On 7 August, 2015, a research team led by US philanthropist and entrepreneur Paul G. Allen successfully recovered the bell of the battlecruiser HMS Hood, which sunk in 1941 during World War II.
The bell was successfully recovered the 7th of August. Mr. Allen's team led the operation using his yacht M/Y Octopus, which is equipped with a state-of-the-art remotely operated vehicle (ROV). Once restored, the bell will respectfully serve as a tangible and fitting memorial for the 1,415 lives lost when the Bismarck sunk the ship in the North Atlantic.
The bell was first discovered and photographed in July 2001. The bell was found lying on the seabed well away from the parts of the battlecruiser's hull. A 2012 Allen-led expedition to recover the bell was hampered by prevailing weather conditions and technical difficulties. The bell is in good condition but will require a year-long expert conservation and restoration effort because it has spent so long in deep seawater.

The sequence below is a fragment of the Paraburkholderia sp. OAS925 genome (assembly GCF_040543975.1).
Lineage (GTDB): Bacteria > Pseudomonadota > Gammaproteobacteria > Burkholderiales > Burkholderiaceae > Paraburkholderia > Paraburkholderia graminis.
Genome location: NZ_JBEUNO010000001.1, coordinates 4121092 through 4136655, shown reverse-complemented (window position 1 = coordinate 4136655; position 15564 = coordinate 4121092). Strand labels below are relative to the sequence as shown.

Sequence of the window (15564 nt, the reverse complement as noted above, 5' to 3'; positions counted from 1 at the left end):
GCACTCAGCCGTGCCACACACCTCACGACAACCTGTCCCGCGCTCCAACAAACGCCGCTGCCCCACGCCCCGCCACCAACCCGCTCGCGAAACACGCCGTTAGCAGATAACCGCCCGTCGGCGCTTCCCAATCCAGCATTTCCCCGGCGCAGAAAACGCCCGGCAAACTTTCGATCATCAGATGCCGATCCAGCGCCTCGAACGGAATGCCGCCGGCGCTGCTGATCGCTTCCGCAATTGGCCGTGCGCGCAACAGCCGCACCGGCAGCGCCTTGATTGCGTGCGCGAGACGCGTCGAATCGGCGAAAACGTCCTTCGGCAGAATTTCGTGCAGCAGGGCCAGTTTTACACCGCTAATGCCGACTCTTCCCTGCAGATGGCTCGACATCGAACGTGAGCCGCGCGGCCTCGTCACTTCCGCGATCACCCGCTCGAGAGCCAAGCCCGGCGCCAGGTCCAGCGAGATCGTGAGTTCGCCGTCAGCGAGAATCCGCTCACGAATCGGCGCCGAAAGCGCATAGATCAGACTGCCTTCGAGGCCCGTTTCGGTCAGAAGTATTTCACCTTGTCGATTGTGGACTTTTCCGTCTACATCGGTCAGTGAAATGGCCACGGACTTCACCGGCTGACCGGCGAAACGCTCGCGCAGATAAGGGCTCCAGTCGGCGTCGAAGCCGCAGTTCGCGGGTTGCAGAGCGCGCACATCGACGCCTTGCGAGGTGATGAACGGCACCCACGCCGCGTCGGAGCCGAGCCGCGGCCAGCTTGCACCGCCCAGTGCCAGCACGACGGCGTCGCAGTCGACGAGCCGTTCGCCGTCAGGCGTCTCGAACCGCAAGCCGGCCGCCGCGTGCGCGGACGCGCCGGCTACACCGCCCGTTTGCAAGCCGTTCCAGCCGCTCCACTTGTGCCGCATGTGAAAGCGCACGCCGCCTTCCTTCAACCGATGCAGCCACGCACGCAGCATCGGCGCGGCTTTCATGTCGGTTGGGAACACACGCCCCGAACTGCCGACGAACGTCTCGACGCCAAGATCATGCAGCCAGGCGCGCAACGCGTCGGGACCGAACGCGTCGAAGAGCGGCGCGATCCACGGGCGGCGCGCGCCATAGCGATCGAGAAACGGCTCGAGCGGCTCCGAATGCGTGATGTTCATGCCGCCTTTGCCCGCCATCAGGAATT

Sunk by Bismarck
HMS Hood is the largest Royal Navy vessel to have been sunk, causing the largest loss of life suffered by any single British warship and the recovery is fully supported by the HMS Hood Association whose members include veterans who served in the ship before her final mission in 1941, and relatives of those lost with her.
In May 1941, she and the battleship Prince of Wales were ordered to intercept the German battleship Bismarck and the heavy cruiser Prinz Eugen, which were en route to the Atlantic where they were to attack convoys. On 24 May 1941, early in the Battle of the Denmark Strait, Hood was struck by several German shells, exploded and sank.